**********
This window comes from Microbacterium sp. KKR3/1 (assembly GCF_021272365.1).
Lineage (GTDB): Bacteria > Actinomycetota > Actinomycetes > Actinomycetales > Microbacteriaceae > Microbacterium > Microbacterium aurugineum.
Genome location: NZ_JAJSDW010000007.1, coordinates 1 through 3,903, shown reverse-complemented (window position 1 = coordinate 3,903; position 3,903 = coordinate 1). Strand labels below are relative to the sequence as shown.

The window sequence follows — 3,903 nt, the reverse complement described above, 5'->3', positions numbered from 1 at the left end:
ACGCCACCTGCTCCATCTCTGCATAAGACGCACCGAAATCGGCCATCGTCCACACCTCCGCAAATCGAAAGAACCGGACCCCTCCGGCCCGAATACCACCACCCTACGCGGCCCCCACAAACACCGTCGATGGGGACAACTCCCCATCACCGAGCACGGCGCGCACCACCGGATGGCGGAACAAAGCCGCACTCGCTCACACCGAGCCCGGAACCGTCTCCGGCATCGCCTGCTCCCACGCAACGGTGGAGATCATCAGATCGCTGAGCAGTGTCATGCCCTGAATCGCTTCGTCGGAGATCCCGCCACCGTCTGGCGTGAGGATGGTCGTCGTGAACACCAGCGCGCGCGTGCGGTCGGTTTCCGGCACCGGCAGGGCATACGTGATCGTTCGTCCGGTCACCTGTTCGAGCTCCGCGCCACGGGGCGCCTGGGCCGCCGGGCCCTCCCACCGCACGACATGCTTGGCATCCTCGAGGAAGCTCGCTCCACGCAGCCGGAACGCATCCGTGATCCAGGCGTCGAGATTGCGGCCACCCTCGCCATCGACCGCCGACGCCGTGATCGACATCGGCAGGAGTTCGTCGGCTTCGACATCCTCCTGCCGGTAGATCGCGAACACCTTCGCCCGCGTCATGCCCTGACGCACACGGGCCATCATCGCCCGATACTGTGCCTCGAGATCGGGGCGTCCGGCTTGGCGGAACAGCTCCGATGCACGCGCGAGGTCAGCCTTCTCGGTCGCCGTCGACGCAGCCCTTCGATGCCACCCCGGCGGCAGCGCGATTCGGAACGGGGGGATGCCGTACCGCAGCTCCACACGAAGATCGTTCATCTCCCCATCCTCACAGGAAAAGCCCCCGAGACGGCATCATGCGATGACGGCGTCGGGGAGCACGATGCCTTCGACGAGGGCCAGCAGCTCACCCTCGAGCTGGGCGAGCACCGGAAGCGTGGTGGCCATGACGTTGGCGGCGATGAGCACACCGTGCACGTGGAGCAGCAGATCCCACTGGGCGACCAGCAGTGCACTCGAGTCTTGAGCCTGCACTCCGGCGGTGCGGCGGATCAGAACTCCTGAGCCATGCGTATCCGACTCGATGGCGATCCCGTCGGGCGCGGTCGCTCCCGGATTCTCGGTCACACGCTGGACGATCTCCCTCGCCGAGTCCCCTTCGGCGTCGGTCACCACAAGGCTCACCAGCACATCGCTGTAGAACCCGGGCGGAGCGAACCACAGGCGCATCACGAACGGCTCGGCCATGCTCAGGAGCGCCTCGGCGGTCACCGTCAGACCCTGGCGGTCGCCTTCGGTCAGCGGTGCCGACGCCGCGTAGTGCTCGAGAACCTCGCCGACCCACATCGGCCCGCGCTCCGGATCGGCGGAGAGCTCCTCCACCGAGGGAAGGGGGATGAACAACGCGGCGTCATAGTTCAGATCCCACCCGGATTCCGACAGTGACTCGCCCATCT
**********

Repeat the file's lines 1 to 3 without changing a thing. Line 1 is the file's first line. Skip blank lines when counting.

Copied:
This window comes from Microbacterium sp. KKR3/1 (assembly GCF_021272365.1).
Lineage (GTDB): Bacteria > Actinomycetota > Actinomycetes > Actinomycetales > Microbacteriaceae > Microbacterium > Microbacterium aurugineum.
Genome location: NZ_JAJSDW010000007.1, coordinates 1 through 3,903, shown reverse-complemented (window position 1 = coordinate 3,903; position 3,903 = coordinate 1). Strand labels below are relative to the sequence as shown.